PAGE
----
The Balancing Act of Senior Year: A Checklist For Keeping on Track

John Carpenter is the author of  Going Geek: What Every Smart Kid (and Every Smart Parent) Should Know About College Admissions and a monthly guest blogger for us here at College Admission. Today, John looks at the balancing, juggling, ring of fire, joyous act that is senior year. Read on to learn how students can enjoy the beginning of senior year and, with a checklist in hand, seize the day.

 

Classes are going full steam ahead, you’re getting used to your new schedule, you’re discovering ideas and people you hadn’t noticed before--yep, you’re a senior.  You’re in your last year of high school.  Very cool.

 

The thing about this first month of school is that suddenly you’re balancing about a million different things and you might not even realize it.  I’m always amazed by how well kids juggle everything that’s going on at this time of year, and how eager you are to get things right.  OK, there may be some procrastinators out there--I know because I happen to be the champion of putting things off--but for most of the things going on in your life right now, you’re sailing through just fine.

 

It’s like you’re in the middle of a circus with a dozen different acts going on all around you, but you’re still in charge of what you’re doing.  And as the time gets closer to submitting college applications, you’re becoming even better at spinning, balancing, and jumping through rings of fire. 

 

So for now, just a check list to help you keep things on track:

 

-You’re registered for any additional SAT or ACT that you might need.

-You’ve at least started the applications.

-You’ve THOUGHT about an essay; maybe you’ve even written a rough draft or opening paragraph.

-You’ve asked for teacher recommendations.

-You’ve sat down with your counselor and have made progress on the list of schools you’re interested in even though the list will probably change again (and that’s ok.)

 

And if you’re looking at some very competitive state schools or highly selective scholarship programs, maybe you’ve even got the application very close to being finished.  But this will only be a few of you, so no worries if you’re not there yet. 

 

September is a great time to think about what you’ve started and what you have left to do.  Everything is still loose in September; everything is still tentative.  But the really smart kids out there (and that would be you since you’re reading this blog) know that it’s a good idea to assess the situation now and then make decisions according to what you need to do next.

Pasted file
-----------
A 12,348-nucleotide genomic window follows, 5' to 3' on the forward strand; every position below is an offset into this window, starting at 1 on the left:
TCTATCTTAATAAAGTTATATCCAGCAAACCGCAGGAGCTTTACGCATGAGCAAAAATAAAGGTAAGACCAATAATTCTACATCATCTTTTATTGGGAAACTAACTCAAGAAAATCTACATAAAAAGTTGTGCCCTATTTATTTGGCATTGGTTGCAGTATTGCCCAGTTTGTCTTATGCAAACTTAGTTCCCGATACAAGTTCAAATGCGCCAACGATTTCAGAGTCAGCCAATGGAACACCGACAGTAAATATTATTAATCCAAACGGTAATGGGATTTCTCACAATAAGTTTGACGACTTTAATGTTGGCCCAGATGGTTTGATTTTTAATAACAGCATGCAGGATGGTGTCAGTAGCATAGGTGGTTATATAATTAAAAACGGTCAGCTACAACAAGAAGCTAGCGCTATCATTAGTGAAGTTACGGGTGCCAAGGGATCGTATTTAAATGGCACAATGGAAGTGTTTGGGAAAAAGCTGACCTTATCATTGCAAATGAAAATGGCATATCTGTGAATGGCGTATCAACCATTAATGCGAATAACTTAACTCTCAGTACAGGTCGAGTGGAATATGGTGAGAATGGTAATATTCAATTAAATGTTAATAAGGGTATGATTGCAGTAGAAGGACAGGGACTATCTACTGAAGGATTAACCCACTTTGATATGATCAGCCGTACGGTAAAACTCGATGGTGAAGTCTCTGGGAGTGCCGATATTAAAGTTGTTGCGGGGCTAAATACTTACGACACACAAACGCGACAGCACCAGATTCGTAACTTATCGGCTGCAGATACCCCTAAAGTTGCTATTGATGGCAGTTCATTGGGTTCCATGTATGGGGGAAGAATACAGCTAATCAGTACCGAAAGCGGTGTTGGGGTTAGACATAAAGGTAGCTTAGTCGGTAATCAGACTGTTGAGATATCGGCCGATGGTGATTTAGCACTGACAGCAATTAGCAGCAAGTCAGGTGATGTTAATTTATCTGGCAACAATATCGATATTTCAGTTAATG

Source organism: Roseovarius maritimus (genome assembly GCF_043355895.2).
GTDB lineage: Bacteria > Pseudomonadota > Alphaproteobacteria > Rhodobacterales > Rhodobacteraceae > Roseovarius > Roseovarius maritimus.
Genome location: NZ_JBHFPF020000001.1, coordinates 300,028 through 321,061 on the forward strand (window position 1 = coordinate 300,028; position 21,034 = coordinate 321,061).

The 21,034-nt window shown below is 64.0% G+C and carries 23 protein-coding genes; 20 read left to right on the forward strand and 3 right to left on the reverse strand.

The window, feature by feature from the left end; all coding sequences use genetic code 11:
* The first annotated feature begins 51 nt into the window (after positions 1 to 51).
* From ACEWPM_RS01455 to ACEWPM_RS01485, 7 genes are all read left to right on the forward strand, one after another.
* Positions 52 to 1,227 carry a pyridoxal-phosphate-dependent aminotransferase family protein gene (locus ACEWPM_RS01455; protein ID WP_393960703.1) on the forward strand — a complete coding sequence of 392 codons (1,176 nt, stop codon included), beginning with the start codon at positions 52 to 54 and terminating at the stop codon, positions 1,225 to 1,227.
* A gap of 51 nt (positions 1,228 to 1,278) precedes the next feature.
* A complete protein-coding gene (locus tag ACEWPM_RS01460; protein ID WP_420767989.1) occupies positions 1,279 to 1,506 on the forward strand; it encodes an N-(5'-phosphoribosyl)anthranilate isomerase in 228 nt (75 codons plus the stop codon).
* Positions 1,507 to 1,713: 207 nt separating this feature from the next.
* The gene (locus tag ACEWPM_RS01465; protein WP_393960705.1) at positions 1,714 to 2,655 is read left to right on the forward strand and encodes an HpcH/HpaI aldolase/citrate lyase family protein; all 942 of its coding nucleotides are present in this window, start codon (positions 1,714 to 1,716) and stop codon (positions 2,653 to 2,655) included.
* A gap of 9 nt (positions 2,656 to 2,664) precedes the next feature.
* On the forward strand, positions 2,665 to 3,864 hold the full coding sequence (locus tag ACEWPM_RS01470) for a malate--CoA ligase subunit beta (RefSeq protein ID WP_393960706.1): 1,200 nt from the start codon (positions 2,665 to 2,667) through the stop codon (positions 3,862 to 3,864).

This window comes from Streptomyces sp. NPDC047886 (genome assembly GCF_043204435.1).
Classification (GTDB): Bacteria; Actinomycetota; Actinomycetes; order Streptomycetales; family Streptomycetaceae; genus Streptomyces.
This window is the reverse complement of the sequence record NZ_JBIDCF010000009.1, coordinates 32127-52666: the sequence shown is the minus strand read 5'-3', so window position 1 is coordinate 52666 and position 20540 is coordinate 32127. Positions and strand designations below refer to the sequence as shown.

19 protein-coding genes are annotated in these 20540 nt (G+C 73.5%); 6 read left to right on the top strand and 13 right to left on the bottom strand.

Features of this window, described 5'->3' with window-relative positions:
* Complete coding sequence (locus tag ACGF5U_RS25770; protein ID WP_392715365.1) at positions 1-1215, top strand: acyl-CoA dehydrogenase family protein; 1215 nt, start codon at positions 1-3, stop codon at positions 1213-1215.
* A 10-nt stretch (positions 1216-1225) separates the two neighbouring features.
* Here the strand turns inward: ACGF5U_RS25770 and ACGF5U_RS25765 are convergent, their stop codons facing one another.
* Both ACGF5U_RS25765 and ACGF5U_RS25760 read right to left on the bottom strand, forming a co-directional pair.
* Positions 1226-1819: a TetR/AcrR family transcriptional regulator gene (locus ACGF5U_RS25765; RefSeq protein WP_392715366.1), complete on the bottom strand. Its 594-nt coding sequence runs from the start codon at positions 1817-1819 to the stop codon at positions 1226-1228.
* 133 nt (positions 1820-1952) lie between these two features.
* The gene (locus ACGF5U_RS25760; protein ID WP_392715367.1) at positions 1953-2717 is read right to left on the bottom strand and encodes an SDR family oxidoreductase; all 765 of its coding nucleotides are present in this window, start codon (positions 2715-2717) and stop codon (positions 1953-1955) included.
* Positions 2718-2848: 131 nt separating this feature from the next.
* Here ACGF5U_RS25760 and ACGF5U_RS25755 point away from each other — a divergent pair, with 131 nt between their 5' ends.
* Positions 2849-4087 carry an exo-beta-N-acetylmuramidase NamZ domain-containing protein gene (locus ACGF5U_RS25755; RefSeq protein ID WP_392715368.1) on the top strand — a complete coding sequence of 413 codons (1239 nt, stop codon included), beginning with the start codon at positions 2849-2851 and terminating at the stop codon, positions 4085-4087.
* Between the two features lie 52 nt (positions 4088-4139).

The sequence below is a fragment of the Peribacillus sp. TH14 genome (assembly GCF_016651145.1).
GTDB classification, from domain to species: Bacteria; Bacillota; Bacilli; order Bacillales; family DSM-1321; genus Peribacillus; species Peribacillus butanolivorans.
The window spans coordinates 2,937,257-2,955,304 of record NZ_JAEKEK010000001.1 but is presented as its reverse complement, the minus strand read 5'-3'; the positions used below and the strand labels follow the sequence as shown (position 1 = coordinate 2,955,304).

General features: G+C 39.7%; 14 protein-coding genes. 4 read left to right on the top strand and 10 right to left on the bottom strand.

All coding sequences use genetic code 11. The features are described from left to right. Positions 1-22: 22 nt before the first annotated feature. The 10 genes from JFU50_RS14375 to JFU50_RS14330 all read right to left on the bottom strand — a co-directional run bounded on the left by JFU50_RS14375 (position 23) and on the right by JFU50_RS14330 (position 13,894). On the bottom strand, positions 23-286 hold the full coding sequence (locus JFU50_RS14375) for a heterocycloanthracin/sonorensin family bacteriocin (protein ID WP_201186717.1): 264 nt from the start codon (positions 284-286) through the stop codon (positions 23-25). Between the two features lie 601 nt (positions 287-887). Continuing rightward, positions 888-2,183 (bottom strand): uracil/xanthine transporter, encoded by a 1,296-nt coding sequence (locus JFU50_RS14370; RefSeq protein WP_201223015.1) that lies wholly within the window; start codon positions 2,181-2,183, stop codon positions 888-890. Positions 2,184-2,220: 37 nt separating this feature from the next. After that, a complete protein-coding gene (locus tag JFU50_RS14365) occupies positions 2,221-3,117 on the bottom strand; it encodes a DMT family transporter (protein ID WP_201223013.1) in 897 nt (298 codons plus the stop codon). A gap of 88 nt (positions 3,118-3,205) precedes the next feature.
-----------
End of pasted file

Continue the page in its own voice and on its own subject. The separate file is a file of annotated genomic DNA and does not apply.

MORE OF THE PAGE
Enjoy this month.  Lots of cool things going on in the fall, so lean into all that activity and really go for it.  This time of year should be about enjoying yourself, but remember that it’s easier to have fun when you’re also paying attention to what things need to be organized now, things related to your college application.

 

Remember to be nice to your parents, too--they’re trying not to show it, but inside they’re freaking out a little bit because it’s your last year.  We’ll talk more about this in a few weeks.  Anyway, take advantage of this time.  Seize the day.  Enjoy what’s in front of you.  And let me know how it’s all going.

 

John Carpenter is Director of Admissions and University Counseling at UWC Costa Rica. He also works as an independent college counselor and is the author of Going Geek: What Every Smart Kid (and Every Smart Parent) Should Know About College AdmissionsYou can find John's blog at askjohnaboutcollege.com

 

 

 

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Comments

John,

Thanks so much for this post. Your tone of support, your focus on balance in life, and your helpful set of guidelines prove you are one of the pros who knows. Hope all is well in your lovely part of the world.

Parke

Thanks, Parke.
I think we are really lucky to work in this area with adolescents, so it's easy to focus on balance when every day I see dozens of kids who are doing their best to find balance. To me, it's just really obvious that high school kids want to be the best they can be--even troubled kids bring forth a desire to get it all right somehow, sometimes behind attitudes or bad behavior, but even those kids never cease to amaze me. Hope I don't come across as ridiculously optimistic or as minimizing real adolescent problems; I simply continue to be impressed by the energy most kids bring to this process.
All the best,
John

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